A standing-room-only NACDS RxIMPACT-inspired congressional town hall, with House Ways & Means Health Subcommittee Member Rep. Mike Thompson (D) in Santa Rosa, Ca., was filled with engaged—and notably non-confrontational—voters.
NACDS RxIMPACT participation at congressional town halls continues to get positive feedback, despite some ongoing reports of voter ire and dissatisfaction at the events reported widely in the news. Ann Carpico, of Albertsons Companies, attended a standing-room only event in Santa Rosa, Ca., with House Ways & Means Health Subcommittee Member Rep. Mike Thompson (D) late last week. Carpico said that like other town halls across the country, this one boasted an overflow crowd of 1,500 people congregated in high school gymnasium filled—literally—to the rafters. Carpico noted that there was no protesting, or “rowdy crowds,” but rather a “very engaged community” who had lots of concerns about affordability and patient access in Medicare and Medicaid. Demonstrating commitment and determination, some participants had to park more than a half a mile away to attend the event.
Fortified with a clear set of legislative “asks” from NACDS RxIMPACT, Carpico had a chance to speak directly with Rep. Thompson at the town hall and was able to have a more in-depth discussion on provider status legislation—H.R. 592, the Pharmacy & Medically Underserved Areas Enhancement Act—with the congressman’s wife, a nurse, who expressed support for pharmacists as providers in the healthcare system.
Carpico noted that since there were so many people at the event they could not call on people individually for questions, but participants who were district constituents, as Carpico is, were able to fill out a card and submit it for a promised response from the lawmaker by email.
Carpico quantified pharmacy’s presence in the lawmaker’s district, letting him know there are 80 chain pharmacies operating there. She asked for his renewed support for H.R. 592, the Pharmacy & Medically Underserved Areas Enhancement Act, to improve access to pharmacist services. In addition she requested that as Congress considers changes to the Medicaid program in light of reforms to the Affordable Care Act, that it protect beneficiary access to pharmacy services as a cost-effective approach to Medicaid reform that provides high quality care at a lower cost—an essential component of healthcare reform’s overlying goals.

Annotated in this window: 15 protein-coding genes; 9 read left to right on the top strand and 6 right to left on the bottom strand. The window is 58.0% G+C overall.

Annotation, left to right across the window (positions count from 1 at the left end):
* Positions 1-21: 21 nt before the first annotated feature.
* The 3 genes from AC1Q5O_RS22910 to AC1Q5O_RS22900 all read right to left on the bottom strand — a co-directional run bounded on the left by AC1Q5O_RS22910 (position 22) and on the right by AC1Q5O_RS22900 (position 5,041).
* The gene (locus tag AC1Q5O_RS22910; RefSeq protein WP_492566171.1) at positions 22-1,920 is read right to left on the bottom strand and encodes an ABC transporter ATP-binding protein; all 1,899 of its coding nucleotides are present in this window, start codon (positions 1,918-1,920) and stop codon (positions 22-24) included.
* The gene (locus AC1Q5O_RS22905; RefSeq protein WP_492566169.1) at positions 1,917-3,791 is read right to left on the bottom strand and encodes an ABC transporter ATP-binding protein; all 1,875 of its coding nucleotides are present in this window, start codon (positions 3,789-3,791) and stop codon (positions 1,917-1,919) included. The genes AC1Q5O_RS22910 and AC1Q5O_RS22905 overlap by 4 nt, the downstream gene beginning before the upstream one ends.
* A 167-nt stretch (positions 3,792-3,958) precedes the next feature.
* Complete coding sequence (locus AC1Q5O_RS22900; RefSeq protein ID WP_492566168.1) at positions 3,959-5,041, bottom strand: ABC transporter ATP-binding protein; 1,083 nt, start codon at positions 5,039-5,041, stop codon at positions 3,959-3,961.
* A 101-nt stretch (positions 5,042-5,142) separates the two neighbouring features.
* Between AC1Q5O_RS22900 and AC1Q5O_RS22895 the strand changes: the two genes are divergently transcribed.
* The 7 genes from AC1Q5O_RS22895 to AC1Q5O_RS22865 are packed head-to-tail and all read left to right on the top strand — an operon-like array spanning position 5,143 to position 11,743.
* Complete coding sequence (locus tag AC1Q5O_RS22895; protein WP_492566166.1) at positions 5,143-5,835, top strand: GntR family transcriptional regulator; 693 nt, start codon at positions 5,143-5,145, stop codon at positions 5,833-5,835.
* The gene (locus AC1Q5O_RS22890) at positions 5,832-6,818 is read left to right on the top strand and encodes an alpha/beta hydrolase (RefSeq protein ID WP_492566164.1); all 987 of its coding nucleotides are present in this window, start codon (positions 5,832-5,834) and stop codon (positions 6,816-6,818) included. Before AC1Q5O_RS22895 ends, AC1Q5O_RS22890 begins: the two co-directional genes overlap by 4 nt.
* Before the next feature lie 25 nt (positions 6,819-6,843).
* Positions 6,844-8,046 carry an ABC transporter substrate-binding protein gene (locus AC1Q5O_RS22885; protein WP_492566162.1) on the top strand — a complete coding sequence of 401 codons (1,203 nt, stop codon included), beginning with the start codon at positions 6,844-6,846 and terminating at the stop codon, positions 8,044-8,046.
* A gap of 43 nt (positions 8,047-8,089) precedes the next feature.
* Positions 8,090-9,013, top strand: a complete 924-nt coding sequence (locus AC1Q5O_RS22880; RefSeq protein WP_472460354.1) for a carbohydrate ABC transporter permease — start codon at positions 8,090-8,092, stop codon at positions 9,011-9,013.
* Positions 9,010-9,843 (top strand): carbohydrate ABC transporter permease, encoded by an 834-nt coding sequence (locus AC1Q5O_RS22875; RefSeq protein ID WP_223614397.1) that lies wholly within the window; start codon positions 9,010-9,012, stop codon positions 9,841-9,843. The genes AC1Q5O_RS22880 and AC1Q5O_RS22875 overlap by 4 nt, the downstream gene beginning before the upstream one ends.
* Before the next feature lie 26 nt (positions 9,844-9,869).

The recent town halls have been reportedly daunting for some lawmakers because of vocal and at times fractious crowds, but the takeaway from feedback on NACDS RxIMPACT participation at the events has been that it’s not about the representatives, it’s about the voters and a highly-energized and mobilized electorate who want to make sure their voices are heard. As the new administration grapples with the complex issues in healthcare, it is essential for pharmacy to tell its story to Congress. NACDS RxIMPACT consistently provides a platform for pharmacy advocates to make the most of their firsthand interactions with Congress, through events like town halls, pharmacy tours and more.
Another excellent opportunity to meet face-to-face with members of Congress is fast approaching, NACDS RxIMPACT Day on Capitol Hill, March 14-15. More than 400 pharmacy advocates will convene in the nation’s capital to meet with the new Congress to tell personal stories about their day-to-day contributions to accessible, affordable healthcare delivery and promote pharmacy priorities. The event is setting records with participants representing 47 states, 45 schools of pharmacy and 33 percent of all NACDS member companies. In addition, 54 percent of participants are new to the event, emphasizing the regenerative force the event has in attracting both seasoned alumni and newly-minted advocates.